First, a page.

Are mobile incentives the only way to drive consumers in-store?
From mobile coupons, redemptions and customized deals, companies are doing everything they can to get customers in-store. Industry experts agree that incentives are important, but should not be the only aspect of reaching out to a company’s audience.
“Incentives are an element of location-based services, but they are not the sole reason behind why people should use their mobile device to go somewhere,” said Dan Gilmartin, vp of marketing at Where, Boston.
More than incentives
Incentives are a great way to gauge consumer interest in a brand, but some experts say there is more than just using deals to really connect with consumers.
In order to fully understand if incentives are effective or not, you need to look at what consumers are in the market for while they are searching on their mobile devices.
More specifically, companies need to use a retention strategy to understand the best way to draw-in specific consumers.
“If you would never visit a store anyway, you’re not going to go there just because you have a deal or incentive,” Mr. Gilmartin said.
“Likewise, consumers use location-based services when they’re in need of something, so they can’t rely exclusively on deals either,” he said.
According to Mr. Gilmartin, consumers who search on their mobile devices are only looking for local results since their smartphone functions as an on-the-go resource.
“Incentives are a key part of a marketing mix, but they are not the only way to get a consumer in store,” Mr. Gilmartin said.
“Merchants should look for ways to reach their audience by leveraging several types of content, and they have the ability to drive people into stores using location-based services,” he said.
Link to sales
In order to run an effective location-based campaign, companies must include both local retailers and mobile elements such as mcommerce so that they work with each other.
“Although there is a wide selection of mobile ad networks that can deliver on proximity marketing, very few have figured out how to link this up with actionable loyalty reward programs since these incentive programs are all different,” said Wilson Kerr, Brookline, MA-based location-based services consultant.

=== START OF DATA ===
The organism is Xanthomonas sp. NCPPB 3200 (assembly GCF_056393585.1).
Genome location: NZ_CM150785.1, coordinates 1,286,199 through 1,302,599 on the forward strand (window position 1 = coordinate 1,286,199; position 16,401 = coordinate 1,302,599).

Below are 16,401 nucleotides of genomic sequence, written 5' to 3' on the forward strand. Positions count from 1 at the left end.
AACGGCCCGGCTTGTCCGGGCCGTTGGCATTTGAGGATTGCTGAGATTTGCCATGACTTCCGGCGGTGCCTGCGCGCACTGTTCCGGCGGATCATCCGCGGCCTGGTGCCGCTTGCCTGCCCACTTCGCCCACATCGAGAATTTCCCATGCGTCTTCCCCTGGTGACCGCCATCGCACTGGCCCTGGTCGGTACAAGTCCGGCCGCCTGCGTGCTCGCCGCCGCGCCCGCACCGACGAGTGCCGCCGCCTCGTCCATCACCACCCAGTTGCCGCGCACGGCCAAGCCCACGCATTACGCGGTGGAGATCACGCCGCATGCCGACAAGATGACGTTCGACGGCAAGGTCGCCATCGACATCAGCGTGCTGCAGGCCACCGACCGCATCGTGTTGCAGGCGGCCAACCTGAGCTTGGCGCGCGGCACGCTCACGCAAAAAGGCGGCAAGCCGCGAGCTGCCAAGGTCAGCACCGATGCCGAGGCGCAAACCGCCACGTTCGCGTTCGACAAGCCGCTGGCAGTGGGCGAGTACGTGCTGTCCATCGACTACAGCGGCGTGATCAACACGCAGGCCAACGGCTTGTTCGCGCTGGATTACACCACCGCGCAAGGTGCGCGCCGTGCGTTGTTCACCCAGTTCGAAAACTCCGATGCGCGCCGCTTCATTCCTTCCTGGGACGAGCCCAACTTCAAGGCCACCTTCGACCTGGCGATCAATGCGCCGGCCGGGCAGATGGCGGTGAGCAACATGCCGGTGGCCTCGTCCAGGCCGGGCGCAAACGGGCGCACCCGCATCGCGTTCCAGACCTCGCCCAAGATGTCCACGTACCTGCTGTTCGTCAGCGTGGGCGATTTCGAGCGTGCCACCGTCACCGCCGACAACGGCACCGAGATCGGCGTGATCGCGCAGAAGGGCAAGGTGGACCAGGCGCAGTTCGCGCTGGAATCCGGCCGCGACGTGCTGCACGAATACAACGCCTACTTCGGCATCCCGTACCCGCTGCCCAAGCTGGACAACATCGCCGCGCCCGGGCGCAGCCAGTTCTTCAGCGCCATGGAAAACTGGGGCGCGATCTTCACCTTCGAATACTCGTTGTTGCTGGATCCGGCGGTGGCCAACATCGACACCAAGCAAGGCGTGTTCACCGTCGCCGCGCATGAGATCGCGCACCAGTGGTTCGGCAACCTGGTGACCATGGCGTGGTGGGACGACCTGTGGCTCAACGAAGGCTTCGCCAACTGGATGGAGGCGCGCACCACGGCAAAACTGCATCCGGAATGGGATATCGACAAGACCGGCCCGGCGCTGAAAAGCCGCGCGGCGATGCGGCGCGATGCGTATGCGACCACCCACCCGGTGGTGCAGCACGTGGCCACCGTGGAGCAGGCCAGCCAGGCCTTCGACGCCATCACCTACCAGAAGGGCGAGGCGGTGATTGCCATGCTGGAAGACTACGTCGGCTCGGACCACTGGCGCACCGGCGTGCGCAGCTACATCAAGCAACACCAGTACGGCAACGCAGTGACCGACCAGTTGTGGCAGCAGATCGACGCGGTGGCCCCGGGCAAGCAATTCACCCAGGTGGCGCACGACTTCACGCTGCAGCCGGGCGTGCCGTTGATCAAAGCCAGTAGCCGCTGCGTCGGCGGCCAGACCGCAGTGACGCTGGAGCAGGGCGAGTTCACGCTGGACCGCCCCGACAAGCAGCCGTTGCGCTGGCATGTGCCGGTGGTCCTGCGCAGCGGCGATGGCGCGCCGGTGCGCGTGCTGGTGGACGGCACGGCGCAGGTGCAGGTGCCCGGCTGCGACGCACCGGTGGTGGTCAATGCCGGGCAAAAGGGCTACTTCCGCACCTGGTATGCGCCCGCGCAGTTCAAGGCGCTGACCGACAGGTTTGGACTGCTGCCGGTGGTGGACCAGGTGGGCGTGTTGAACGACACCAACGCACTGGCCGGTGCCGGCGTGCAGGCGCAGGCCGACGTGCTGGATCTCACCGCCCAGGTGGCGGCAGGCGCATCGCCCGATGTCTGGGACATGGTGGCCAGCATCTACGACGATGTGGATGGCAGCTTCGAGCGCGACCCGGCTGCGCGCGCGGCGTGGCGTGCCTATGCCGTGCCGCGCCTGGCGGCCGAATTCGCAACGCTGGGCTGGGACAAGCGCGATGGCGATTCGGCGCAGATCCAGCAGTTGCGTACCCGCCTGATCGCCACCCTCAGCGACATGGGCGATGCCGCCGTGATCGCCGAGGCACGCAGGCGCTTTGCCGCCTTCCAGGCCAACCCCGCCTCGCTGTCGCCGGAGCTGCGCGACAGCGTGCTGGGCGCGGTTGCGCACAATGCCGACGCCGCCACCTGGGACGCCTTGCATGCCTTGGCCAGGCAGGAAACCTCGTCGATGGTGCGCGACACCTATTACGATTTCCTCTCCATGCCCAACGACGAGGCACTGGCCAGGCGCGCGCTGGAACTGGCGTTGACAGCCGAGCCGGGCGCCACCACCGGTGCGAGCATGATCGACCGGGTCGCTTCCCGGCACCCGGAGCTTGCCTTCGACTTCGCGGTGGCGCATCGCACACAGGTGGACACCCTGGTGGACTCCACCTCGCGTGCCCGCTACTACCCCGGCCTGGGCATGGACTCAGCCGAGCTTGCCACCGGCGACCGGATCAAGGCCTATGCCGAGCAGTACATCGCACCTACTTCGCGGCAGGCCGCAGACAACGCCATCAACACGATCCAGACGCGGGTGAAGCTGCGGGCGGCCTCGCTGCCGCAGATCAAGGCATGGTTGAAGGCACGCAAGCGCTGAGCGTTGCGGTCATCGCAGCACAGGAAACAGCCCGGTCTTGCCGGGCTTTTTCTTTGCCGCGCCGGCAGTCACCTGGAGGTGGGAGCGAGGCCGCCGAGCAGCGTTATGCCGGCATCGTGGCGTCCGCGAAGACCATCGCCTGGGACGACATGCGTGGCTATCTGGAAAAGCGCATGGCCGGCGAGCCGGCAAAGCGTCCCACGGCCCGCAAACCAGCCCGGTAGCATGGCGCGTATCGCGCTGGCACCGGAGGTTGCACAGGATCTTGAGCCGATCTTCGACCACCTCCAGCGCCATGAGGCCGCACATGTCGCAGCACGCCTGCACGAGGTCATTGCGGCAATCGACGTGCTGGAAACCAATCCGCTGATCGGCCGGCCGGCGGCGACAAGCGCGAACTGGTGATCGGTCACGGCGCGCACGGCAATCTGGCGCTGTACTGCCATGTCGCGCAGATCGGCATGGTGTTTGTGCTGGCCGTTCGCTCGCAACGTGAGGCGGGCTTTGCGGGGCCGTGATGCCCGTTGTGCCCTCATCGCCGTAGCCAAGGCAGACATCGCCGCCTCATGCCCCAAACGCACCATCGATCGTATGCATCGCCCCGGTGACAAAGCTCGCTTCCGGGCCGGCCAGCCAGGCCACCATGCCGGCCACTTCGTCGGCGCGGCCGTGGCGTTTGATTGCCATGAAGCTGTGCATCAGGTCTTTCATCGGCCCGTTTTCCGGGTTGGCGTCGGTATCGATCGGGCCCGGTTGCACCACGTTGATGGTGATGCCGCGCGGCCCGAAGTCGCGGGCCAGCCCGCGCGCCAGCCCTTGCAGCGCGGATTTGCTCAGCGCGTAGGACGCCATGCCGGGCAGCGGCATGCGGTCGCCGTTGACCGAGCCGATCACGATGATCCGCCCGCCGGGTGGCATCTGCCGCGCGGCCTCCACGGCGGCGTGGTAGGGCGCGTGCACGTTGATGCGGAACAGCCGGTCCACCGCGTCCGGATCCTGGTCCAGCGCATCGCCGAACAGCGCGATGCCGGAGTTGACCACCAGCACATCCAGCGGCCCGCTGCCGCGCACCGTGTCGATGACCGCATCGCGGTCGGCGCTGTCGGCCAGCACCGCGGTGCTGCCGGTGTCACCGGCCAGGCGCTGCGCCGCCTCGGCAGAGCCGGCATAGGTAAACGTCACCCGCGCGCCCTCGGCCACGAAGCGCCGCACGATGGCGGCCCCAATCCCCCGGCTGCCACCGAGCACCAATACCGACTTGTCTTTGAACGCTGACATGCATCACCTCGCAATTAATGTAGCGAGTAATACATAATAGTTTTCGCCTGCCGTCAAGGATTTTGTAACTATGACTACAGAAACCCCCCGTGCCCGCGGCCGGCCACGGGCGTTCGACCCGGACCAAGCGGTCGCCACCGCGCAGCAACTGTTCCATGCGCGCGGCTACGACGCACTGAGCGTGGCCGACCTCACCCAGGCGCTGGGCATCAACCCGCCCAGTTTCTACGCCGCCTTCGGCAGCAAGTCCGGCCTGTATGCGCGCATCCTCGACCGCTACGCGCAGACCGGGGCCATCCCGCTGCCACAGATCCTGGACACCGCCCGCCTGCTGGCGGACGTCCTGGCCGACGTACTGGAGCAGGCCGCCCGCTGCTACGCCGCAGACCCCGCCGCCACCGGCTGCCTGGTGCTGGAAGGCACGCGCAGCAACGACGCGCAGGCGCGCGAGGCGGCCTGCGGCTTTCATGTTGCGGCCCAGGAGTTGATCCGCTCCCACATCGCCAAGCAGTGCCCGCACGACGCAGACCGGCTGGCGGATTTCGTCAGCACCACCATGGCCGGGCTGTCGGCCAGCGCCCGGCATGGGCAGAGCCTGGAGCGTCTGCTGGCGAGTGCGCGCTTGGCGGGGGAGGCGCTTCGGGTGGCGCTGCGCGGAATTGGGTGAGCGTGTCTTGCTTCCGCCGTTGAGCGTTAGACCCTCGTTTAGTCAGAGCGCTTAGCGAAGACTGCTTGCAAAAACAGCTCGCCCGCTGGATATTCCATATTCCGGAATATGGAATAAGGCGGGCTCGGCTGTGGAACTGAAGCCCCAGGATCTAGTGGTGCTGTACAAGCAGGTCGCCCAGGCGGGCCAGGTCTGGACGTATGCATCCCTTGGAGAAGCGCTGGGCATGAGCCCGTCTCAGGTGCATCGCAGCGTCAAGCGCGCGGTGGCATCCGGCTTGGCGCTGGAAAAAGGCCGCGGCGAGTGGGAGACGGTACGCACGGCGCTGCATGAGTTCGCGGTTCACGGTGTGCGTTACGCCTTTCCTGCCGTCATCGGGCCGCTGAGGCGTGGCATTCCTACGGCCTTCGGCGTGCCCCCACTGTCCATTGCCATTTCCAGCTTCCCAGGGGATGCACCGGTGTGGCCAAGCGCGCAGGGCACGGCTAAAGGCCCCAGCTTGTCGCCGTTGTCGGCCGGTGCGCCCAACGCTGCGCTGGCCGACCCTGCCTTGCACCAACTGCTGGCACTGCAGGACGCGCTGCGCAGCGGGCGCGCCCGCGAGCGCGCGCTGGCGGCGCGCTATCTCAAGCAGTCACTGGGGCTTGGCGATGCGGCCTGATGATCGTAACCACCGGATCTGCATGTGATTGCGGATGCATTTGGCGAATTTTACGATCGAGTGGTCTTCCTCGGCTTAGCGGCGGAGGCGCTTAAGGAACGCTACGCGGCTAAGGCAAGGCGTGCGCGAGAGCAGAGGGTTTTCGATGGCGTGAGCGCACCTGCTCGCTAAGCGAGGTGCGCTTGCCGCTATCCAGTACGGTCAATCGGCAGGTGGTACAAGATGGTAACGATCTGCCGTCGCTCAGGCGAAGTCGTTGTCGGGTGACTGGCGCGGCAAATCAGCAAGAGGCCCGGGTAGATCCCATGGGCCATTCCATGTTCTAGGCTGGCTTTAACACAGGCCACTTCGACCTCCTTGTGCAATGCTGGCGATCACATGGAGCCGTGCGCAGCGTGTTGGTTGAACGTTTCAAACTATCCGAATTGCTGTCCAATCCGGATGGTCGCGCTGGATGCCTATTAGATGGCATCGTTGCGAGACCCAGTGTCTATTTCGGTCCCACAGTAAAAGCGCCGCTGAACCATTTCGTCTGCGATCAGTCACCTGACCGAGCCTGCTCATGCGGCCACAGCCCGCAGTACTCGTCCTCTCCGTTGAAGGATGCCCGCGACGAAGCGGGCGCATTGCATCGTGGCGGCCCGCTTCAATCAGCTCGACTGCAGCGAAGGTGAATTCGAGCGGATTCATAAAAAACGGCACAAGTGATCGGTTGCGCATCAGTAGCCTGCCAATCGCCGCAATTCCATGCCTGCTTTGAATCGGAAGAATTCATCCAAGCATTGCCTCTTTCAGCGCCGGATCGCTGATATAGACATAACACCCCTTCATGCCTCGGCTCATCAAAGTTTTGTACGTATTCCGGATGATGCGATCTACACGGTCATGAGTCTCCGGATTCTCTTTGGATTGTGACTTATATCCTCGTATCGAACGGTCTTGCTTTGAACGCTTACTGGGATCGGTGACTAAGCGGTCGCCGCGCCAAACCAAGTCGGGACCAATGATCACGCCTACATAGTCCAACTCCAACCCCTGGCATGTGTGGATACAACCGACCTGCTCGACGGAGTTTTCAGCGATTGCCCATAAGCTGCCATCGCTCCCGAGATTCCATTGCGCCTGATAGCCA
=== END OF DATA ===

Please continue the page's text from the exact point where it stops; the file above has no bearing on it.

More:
“While customized iterations allow small businesses to enter in one-off specials, the real opportunity lies in integration with existing, national loyalty programs that can be tied to actual purchases,” he said.
“Brands should dedicate resources towards understanding how a broader mobile campaign can drive traffic to a retail location and then link the campaign to actual converted sales.”
Mobile is a simple and convenient way to draw consumers in, but companies should not overthink the in-store experience.
“Consumers have a wide range of shopping choices on mobile, but nothing replaces touching physical goods while in-store,” said Alistair Goodman, CEO of Placecast, San Francisco.
“Mobile should be seen as a way to connect the digital and physical shopping worlds,” he said.
In-store experiences are a key part of shopping, and while mobile might make shopping easier, incentives need to be used in conjunction with other mobile marketing efforts to grab the attention of users.
“Looking long-term, companies need to establish a mix of compelling features to create a long-term customer value,” Mr. Goodman said.
Stores need to think about how deals can lead to further brand engagement.
According to Mr. Goodman, if a consumer comes into a store with a mobile deal, they are more likely to purchase other items from the store as well.
“In the future, we will see the ability for consumers to choose preferences and receive alerts from brands they want on their mobile devices,” Mr. Goodman said.
“The mobile phone is such a personal item that consumers want to have the ability to customize their searches and results with brands they are already connected to,” he said.
Lauren Johnson is editorial assistant on Mobile Commerce Daily, New York